Book Review: Autumn by David Moody

Hi again…

Zombies. They seem to be everywhere these days. Resident Evil: Afterlife brought their biologically engineered zombies back to the big screen recently. On Halloween 2010, the Walking Dead will invade television on AMC. And there have been many recent books – from The Adventures of Tom Sawyer and the Undead and Pride and Prejudice and Zombies to Patient Zero and Zombie Britannica.

So what makes David Moody‘s upcoming book Autumn different?

First of all, this is the first zombie book that I can recall that never uses the “z” word explicitly. Moody refers to them as “creatures” or “figures,” and these undead don’t seem to be of the flesh-eating variety. Other than one scene that made me wonder if they might be capable of extreme violence, it’s just the oppressive numbers of restless dead and the fact that they’re everywhere that makes them a persistent threat.

Second, though the book starts like many zombie plagues with some sort of worldwide biological or chemical event, Moody doesn’t try to explain how or why it happened. Though 99% of the world’s population suddenly dies, our few survivors are more interested in survival than a cure.

Third, the survivors themselves are just ordinary people. Michael is a bit of a loner who has a mysterious past he’s not willing to talk about much. Emma was a medical student and is more keen on finding a safe place than solving the riddle of what caused the event. And Carl was a husband and father who never quite gets over the trauma of losing his wife, daughter, and his old life.

Autumn may have the earmarks of your ordinary zombie tale, but it is far from it. Moody’s writing is just descriptive enough of the threats facing our survivors to make the whole story more psychological horror than of the brain-eating variety. It’s extremely well written with the implied silences just as important as the action. It reminded me more of classic Stephen King than George A. Romero – and I have to say I’m looking forward to what’s happening next.

If you’re looking for a different kind of horror or zombie fiction, you can’t do much better than this creepy start to a new series by David Moody. Look for Autumn on bookshelves now!

This article first appeared at BlogCritics.org here.

–Fitz

p.s. Check out Autumn and other great books below!

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DVD Review: Night of the Living Dead: Reanimated

Hi all!

Zombies. It seems there’s a worldwide resurgence in zombie attacks these days – in movies, television, and books. But the traditional perception of a zombie started in 1968 with the release of George A. Romero‘s Night of the Living Dead. Romero used traditional storytelling, merging the “threat from space” with the rise of a virtually unlimited army of the dead seeking to consume the living.

What is it about zombies that makes them such a compelling horror figure? They feel no pain. They have an insatiable hunger for living tissue (and yet won’t eat each other). Anyone they bite becomes another member of the undead army. And no matter how many you destroy (bullet, blunt object, or blade to the brain), there always seem to be more of them.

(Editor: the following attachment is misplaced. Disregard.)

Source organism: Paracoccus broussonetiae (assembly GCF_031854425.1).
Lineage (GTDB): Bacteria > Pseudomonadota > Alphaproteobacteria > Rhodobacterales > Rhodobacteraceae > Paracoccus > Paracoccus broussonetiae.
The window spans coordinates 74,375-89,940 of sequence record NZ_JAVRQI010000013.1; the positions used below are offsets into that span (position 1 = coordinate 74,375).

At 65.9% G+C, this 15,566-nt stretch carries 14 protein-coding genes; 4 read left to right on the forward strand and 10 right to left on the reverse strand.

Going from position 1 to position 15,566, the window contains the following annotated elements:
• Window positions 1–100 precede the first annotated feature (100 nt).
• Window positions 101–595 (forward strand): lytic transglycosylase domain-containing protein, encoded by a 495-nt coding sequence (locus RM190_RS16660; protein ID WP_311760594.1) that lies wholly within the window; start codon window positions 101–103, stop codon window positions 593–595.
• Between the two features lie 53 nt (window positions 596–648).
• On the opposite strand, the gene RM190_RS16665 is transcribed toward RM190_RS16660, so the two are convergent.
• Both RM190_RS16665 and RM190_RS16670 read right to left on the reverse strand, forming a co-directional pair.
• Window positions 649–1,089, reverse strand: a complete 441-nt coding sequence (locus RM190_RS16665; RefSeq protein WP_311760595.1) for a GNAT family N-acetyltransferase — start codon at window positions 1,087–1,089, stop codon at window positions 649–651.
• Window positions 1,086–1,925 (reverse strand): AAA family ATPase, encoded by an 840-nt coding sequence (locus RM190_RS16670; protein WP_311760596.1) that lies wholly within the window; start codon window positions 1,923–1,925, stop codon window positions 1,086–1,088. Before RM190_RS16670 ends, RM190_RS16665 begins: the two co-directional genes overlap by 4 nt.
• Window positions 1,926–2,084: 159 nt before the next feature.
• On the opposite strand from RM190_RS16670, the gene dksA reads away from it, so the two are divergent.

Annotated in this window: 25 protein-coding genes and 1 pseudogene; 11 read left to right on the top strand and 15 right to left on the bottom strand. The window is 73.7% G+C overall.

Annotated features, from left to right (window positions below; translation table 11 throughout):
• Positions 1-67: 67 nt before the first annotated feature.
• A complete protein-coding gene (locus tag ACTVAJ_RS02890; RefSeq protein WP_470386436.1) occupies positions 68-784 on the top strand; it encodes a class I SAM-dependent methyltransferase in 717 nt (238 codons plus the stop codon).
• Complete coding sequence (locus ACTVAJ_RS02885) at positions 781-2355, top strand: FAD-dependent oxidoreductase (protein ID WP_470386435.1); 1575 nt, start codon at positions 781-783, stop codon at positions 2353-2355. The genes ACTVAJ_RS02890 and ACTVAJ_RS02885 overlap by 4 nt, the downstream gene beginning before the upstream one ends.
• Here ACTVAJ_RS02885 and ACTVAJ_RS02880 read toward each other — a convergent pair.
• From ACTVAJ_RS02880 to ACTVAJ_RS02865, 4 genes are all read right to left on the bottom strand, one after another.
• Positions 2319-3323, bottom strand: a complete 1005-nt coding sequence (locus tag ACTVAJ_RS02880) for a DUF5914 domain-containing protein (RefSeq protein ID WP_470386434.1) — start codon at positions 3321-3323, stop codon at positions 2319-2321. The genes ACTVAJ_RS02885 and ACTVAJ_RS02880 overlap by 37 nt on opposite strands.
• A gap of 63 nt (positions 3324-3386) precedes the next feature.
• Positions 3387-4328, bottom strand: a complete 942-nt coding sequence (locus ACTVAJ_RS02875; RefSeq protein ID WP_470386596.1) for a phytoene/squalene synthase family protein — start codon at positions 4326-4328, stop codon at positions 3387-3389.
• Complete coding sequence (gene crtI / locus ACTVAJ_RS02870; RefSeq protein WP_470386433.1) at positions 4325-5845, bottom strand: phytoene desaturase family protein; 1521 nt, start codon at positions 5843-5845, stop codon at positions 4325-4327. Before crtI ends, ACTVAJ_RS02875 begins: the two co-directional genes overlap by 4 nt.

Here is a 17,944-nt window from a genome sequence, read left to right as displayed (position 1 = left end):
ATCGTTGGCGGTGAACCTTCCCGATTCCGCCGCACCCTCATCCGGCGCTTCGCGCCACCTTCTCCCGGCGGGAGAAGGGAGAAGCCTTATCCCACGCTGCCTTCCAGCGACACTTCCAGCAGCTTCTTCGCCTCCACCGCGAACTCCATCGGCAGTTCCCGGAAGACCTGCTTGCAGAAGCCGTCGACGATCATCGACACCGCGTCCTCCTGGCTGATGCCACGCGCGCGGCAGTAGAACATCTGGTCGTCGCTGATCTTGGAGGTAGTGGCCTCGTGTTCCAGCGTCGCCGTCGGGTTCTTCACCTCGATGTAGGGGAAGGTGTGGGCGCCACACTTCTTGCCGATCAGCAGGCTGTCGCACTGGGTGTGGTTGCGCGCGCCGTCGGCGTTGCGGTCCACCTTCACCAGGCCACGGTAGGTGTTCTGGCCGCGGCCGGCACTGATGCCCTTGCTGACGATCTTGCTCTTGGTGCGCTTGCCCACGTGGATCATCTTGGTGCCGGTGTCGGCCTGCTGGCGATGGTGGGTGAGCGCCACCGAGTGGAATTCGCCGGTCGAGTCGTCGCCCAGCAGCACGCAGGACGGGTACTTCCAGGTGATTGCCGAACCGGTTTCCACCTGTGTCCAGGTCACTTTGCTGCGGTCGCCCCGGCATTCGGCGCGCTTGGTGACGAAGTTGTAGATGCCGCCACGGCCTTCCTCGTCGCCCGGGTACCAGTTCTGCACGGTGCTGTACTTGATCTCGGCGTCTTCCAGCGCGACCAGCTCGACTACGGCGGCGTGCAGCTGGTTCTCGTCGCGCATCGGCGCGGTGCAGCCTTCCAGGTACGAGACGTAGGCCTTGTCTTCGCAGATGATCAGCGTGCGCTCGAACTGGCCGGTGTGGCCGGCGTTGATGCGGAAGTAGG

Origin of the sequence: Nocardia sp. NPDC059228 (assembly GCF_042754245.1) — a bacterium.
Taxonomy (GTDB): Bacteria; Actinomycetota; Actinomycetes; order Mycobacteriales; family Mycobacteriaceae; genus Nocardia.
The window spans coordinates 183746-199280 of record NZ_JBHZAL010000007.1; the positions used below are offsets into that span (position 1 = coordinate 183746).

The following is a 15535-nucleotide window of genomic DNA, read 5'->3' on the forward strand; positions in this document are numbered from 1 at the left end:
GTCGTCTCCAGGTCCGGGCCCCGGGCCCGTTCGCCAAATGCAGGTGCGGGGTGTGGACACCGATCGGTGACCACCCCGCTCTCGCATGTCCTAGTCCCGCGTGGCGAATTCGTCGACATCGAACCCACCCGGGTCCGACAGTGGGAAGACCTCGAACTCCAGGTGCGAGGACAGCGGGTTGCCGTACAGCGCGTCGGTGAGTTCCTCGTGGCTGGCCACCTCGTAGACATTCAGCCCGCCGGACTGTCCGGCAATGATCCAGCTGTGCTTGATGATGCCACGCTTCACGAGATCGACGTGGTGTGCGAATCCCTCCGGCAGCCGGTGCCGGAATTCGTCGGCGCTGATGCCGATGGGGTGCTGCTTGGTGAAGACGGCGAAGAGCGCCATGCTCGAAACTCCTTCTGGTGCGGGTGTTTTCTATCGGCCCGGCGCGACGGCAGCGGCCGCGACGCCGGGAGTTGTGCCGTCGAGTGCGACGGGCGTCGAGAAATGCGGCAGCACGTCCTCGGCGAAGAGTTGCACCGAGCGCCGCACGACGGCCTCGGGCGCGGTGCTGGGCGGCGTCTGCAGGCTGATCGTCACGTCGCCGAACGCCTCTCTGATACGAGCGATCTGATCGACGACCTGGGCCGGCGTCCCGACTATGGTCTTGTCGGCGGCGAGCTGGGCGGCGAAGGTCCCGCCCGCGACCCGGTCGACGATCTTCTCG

As you can see, zombies have a special place in my heart even though they’d eat it like a valentine if they were given the opportunity. So when I heard about the Night of the Living Dead: Reanimated (NOTLD:R) project which brought together nearly 150 artists and animators from around the world to revisit scenes from the classic film in their own particular mediums, I knew I had to check it out. NOTLD:R didn’t disappoint.

I knew it was going to be an eclectic mix of styles and media – but I didn’t know just how eclectic. These artists used everything from rotoscope and abstract shapes, to sock puppets and stop-motion animation, to cartoons and video games to show their vision of these scenes. And through it all, I found myself fascinated by the sheer variety, skill, and talent of all of these people from around the world.

My only complaint (a very minor one) is that I didn’t have a second monitor handy to play the original beside the animated version. But I will be fixing that issue by downloading the movie and watching it on my laptop at the same time I’m watching the animated version on my television. Many places it’s easy to see the influences of the original – the shapes, backgrounds, and so on showed themselves in the art. But in others, as with the abstract shapes scribbled in that appear as zombies, it’s less easy to see the old in the new. That’s not a bad thing honestly – making something new out of something old – so it’s just a very minor nit.

Beyond the movie itself, there are an insane number of of extra features. The commentary alone is worth listening to. Jonathan Maberry, one of my favorite zombie fiction authors of recent years, joins Mike Schneider (project producer), journalist Pierre Gutierrez, and Wild Eye’s Rob Hauschild to provide some context for the project. Listening to these folks discuss how the movie came to be over the course of 18 months from inception and request for submissions to the final product is simply incredible. “Reanimated” refers to the fact that the movie initially had life, but it’s now being animated again in a different manner.